Wheat Kings looking for new announcer, Fran Capo YouTube Video, Voices.com 60 Second Pitch Contest, Elie Hirschman on Allergies, Adam Fox with Bob Green, and great feedback for voice over experts Julie Williams and Bob Bergen.
Wheat Kings, Hockey, Announcer, Voice Overs for Commercials, 60 Second Pitch Contest, Contest, Fran Capo, YouTube, Bob Souer, Elie Hirschman, Allergies, Adam Fox, Bob Green, Julie Williams, and Bob Bergen.
Transcript of Vox Talk #36
Matt Williams: Episode 36
You’re listening to VOX Talk! The voiceover industry’s number one podcast brought to you by Voices.com. It’s about voice acting, growing your business, and sharing your knowledge. VOX Talk is a show that you can be a part of. Getting involved that’s both fun and rewarding. It’s time for this week’s episode of VOX Talk with your host, Stephanie Ciccarelli.
Stephanie Ciccarelli: Hey there, I’m Stephanie and welcome to the show. In this holiday edition, we’re ready to go with segments from Elie Hirschman and Adam Fox. But before these gentlemen take center stage, let’s consume some voiceover news.
Matt Williams: The Loop, informing you of news and current voiceover events.
Stephanie Ciccarelli: In voice over news, the Brandon Wheat Kings Hockey Club in the Western Hockey League is looking for a new PA Announcer. That’s Brandon Manitoba in Canada, by the way. The person selected will be responsible for attending all regular season and playoff home games, managing all aspects of the Wheat Kings’ Game Night portfolio including commercial “voiceovers” and coordinating the many in-game promotions during the course of a contest.
To learn more about the position and how to apply, visit wheatkings.com and that’s right, it’s like the plant, wheatkings.com.
Now for our second story. If you think you can talk fast, you should watch the YouTube video of Fran Capo clocking in at speeds 10 times faster than an average human being. There’s got to be something about her brochus. How does she do it? Watch the video either at YouTube.com or by visiting Bob Souer’s blog linked from our show notes.
And in closing, if you’ve ever found it hard to tell other people what you do for a living, check out the Voices.com 60 Second Pitch Contest. On Monday July 9th, we’ll be hosting a webinar that will teach you how to structure a pitch about your business and give you tips on how to enter the contest to win some great prizes!
To register for the 60 Second Pitch workshop, sign up for the webinar at voices.webex.com. You can also find that link in the show notes.
Matt Williams: The Biz, helping you grow your voiceover business.
Stephanie Ciccarelli: Today in The Biz, Elie Hirschman talks about a timely and I might say, a thoroughly disgusting topic, you guess it, it’s allergy season.
Elie Hirschman: Hi. This is Elie Hirschman recovering from just about the worse start of the allergy season I’ve ever experienced. I had a total lock-up of my nasal pharyngeal system pretty much from the neck up was swimming in various sorts of fluids that I won’t go into detail describing now. But it made think about what is like to be a voiceover artist with allergies.
Every spring, I go through the same ordeal where the pollen and the general growing things of the world conspire to destroy me by trying to drown me in my own juices. It’s really disgusting time to be alive and it’s especially difficult for a voiceover artist. I was affected in every body part that could detrimentally affect my voiceover performance, my eyes watering so that I couldn’t read copy. My nose so stuffed that I couldn’t pronounce words. My lungs so congested I couldn’t breathe, my entire head and chest unable to produce any other sound other than a croak. It still hasn’t completely cleared up. So what does a voiceover artist do when afflicted with this type of allergies that can prevent them from pursuing his craft?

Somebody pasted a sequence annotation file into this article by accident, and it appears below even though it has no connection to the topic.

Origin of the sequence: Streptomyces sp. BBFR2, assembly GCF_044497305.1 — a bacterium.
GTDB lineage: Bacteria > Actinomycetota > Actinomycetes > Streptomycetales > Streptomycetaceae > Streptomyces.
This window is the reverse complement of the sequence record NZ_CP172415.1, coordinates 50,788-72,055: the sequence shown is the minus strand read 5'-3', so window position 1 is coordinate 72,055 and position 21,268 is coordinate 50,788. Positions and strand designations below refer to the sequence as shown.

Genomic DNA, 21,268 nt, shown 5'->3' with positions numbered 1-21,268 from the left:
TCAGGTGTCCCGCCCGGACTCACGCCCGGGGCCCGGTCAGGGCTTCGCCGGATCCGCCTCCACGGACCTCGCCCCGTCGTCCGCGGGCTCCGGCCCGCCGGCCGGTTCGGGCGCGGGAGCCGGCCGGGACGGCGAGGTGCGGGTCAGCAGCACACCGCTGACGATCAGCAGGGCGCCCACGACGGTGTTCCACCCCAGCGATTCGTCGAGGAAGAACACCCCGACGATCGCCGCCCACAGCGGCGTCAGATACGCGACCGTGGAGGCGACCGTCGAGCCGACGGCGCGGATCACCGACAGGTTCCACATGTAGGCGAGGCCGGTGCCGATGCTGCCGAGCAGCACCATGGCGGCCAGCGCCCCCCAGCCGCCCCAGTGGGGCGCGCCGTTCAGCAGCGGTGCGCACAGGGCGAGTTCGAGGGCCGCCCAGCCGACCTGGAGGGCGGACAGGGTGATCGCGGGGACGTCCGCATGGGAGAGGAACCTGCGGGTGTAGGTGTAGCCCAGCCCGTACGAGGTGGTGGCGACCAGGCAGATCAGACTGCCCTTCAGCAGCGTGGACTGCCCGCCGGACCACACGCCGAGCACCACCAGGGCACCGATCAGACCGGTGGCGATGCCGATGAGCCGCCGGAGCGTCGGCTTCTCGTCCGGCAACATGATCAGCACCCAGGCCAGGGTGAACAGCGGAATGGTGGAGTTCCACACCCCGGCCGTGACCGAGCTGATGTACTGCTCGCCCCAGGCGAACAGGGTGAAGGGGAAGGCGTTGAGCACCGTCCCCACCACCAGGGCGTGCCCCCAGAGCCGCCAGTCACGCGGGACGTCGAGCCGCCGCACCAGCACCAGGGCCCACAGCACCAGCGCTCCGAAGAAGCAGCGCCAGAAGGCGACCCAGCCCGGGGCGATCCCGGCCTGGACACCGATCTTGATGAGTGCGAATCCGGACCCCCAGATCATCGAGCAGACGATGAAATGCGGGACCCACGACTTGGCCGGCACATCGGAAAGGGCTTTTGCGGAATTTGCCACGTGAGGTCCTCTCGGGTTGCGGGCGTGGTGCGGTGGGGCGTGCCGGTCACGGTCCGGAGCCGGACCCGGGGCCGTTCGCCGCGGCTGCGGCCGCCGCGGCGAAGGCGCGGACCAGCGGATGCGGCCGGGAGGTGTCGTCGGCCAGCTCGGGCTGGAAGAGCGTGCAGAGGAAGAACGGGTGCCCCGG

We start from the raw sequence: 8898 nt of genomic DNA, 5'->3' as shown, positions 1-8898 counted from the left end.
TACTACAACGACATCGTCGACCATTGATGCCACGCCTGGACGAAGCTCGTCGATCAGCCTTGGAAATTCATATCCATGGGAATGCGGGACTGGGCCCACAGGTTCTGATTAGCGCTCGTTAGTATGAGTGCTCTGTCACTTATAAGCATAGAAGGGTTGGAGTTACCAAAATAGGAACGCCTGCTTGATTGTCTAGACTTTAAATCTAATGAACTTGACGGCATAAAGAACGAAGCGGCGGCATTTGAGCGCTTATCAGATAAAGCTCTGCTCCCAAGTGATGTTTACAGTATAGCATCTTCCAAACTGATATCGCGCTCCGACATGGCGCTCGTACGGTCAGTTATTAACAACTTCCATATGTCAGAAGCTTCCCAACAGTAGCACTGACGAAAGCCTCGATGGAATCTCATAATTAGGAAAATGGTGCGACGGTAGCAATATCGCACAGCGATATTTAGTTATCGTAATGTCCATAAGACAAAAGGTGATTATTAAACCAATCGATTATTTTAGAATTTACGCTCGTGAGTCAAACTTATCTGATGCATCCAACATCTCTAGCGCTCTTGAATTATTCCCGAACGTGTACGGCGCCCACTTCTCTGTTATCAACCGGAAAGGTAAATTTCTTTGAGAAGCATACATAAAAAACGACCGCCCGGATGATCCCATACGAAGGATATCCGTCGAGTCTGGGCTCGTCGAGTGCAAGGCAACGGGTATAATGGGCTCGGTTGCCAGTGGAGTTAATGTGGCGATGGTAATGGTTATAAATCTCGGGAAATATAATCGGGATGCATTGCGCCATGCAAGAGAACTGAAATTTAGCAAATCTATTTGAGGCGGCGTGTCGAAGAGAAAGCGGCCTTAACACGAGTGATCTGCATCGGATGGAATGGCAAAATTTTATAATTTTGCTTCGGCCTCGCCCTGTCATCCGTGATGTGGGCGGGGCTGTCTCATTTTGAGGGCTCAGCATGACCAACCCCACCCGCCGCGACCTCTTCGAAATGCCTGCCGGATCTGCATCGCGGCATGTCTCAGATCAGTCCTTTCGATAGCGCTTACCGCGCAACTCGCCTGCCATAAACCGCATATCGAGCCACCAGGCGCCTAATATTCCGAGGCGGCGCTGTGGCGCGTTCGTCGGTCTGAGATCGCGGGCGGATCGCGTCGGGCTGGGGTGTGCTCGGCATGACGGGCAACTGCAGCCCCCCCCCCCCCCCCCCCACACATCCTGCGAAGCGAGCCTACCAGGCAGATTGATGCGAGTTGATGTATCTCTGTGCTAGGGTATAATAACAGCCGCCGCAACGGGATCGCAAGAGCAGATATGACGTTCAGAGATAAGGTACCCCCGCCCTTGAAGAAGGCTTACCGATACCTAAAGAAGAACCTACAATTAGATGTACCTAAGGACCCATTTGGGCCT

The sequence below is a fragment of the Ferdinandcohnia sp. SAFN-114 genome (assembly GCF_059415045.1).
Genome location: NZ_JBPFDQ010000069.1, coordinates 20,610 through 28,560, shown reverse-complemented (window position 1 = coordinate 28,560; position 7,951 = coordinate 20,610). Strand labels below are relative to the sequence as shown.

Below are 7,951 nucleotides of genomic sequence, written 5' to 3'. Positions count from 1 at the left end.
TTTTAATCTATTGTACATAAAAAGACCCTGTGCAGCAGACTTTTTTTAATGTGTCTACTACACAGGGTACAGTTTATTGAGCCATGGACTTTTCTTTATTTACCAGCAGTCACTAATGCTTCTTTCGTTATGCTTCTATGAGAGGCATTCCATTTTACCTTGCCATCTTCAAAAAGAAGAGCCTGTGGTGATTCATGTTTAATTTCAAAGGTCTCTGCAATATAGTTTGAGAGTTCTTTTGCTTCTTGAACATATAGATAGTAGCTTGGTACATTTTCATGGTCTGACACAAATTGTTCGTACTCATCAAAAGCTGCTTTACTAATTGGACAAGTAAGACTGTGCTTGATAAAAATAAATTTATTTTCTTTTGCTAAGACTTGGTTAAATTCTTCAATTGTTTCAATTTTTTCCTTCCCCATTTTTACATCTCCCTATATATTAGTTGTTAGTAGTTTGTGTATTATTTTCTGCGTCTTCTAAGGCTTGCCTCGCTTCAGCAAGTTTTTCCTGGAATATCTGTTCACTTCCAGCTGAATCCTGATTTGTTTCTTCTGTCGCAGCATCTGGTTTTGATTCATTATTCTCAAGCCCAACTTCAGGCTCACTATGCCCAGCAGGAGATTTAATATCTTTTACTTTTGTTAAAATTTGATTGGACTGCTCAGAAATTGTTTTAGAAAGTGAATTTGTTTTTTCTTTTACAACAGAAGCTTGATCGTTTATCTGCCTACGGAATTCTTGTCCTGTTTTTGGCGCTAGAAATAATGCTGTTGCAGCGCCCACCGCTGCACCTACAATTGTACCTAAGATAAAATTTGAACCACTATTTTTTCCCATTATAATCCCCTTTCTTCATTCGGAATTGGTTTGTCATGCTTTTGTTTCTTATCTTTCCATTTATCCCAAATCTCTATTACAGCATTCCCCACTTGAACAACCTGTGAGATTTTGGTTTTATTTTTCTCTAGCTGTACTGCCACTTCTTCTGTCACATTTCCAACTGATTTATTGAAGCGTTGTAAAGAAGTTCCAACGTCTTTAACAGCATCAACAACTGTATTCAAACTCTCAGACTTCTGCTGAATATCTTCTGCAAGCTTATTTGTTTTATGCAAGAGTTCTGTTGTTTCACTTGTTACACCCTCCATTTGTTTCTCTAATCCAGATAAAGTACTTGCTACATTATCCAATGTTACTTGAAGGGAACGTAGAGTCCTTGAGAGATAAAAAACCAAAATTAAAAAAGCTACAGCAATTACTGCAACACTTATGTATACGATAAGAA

Well, ironically with all the fluid that fills up your head when you’re suffering from allergies, cold or any of these things, the solution is to add more fluid and this is in a form of nasal saline. You can get these bottles for very cheap at any pharmacy. Usually with just one to keep the nasal passages hydrated and give it a good healthy squirt up there a bit soft and make sure to drink plenty of fluids which I’m sure a voiceover artist starting the habit of doing anyway.
A severe measure which I’ve recently undertaken is to buy something called a neti pot. These are actually also found in most drugstores. I had to go to about five Walgreens before I actually found the one I was looking for. What it is, is a kind of an enema for your nose if you’ll forgive the imagery. The neti pot can end up looking like a watering can, a little tea kettle, or Aladdin’s magic lamp. It’s about eight ounces, generally. You fill it up with saline, tip your head a certain way above the sink and pour in the entire mixture into one nostril and have it come out the other nostril, without letting it come down your throat into your mouth. Disgusting, yes. But it cleans out your entire nasal passages or so it’s supposed to. I’ve only tried it once so far and I’m not sure of the effect that it actually had.
There are folks that swear by it. It’s been featured on Oprah and in theory sounds like a very good idea. You wash out one nostril, and then the other, and supposedly you wash away all the blockages, all the congestion that you might be having and your nasal passages do react very positively to saline solutions so that balance of moistures maintained and you get back to sounding like yourself more quickly than usual. I’d recommend looking into these types of remedies in addition to moderate allergy medications. The allergy medications can dry you out, but give them the hydrating solutions I’ve illustrated before, you should be able to keep that balance that we need. Wishing you good health, this has been Elie Hirschman.
Stephanie Ciccarelli: Elie, thanks for bringing this issue up, particularly with all the pollen in the air lately. Hope your feeling better.
Matt Williams: Tech Talk, walking you through the technological landscape.